Nope, the GOP Still Isn’t Libertarian
Above: Republican senator Ted Cruz speaking to a conference of social conservatives. When this guy is considered a leading figure in your party, you’re a long way from libertarianism. Photo via Flickr user Gage Skidmore
If you’re bored with the political news this summer—it’s not an election year and Congress is in recess after doing diddly squat for six months—you can always read about how the United States is having a “libertarian moment.” The idea is that after decades of being bandied about by eccentric middle-aged white men and collegiate stoners who made zines and unreadable websites, libertarian principles are finally entering the mainstream.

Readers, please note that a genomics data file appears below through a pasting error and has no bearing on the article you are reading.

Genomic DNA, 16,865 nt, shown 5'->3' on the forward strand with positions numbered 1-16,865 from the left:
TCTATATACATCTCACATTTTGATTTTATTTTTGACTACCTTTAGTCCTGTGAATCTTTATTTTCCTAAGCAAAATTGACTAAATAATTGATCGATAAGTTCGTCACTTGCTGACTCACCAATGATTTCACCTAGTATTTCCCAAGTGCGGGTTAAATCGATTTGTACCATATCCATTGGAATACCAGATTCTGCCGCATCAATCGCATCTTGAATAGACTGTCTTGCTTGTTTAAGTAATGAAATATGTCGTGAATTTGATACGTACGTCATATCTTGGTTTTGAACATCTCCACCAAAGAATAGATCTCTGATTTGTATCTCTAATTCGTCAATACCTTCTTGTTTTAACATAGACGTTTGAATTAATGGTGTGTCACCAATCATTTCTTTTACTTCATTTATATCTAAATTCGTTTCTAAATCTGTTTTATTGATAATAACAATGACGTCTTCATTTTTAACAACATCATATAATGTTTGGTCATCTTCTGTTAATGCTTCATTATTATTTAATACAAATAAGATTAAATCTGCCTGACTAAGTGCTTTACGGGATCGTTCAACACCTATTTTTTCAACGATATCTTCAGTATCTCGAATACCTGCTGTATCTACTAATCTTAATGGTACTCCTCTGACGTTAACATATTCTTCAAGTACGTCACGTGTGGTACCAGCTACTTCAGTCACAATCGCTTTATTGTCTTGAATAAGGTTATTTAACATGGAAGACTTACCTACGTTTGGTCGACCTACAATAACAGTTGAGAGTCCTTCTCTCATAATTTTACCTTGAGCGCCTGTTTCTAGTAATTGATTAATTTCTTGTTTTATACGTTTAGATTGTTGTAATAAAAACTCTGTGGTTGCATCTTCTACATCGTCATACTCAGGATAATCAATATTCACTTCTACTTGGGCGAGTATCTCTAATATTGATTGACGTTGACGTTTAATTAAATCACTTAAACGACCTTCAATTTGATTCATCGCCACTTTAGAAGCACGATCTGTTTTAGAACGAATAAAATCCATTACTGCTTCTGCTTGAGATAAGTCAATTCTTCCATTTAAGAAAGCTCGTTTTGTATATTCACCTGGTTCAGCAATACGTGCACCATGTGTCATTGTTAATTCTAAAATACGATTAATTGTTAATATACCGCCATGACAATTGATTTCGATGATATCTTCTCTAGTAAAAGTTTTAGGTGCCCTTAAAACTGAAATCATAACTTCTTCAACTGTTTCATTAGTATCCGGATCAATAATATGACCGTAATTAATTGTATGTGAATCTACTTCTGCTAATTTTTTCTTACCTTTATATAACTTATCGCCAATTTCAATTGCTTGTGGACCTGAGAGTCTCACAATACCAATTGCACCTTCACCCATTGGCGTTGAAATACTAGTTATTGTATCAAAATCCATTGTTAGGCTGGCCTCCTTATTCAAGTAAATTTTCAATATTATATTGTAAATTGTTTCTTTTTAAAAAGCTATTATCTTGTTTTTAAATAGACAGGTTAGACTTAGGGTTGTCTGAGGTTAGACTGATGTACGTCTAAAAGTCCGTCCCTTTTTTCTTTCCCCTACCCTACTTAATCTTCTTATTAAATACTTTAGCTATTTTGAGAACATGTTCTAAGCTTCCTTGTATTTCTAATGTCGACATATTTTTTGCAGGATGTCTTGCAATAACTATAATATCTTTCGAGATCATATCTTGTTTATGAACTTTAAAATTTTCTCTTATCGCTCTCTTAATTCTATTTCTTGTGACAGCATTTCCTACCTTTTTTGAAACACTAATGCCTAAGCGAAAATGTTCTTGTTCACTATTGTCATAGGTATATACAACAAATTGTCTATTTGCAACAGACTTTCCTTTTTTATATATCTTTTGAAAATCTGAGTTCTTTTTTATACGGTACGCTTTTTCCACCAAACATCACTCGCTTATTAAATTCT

Most articles on the subject first bring up Rand Paul—son of Ron, hater of drones and the NSA, would-be friend of Silicon Valley’s money, painfully awkward ambassador of the white race, and the most prominent libertarian-ish politician in the country. They then go on to mention that Paul’s antigovernment views and relatively liberal opinions on social issues make him a model for how Republicans can attract the young voters who have largely abandoned the party. (VICE itself took this tack last year.) The “libertarian moment” discussions will also invariably feature polls that show a majority of Americans favor legalizing weed and gay marriage, both issues that libertarians have been talking about for years. (Name something, and libertarians will be in favor of legalizing it.) The final ingredient in the libertarian article recipe is the Tea Party’s influence in Congress. When the Kansas City Star wrote about this, the paper referred to senators Ted Cruz and Mike Lee and representative Tim Huelskamp (along with Paul, of course) as “libertarian Republicans” and noted their opposition to NSA wiretapping and Obamacare. If you’re keeping score at home, the equation generally works like this: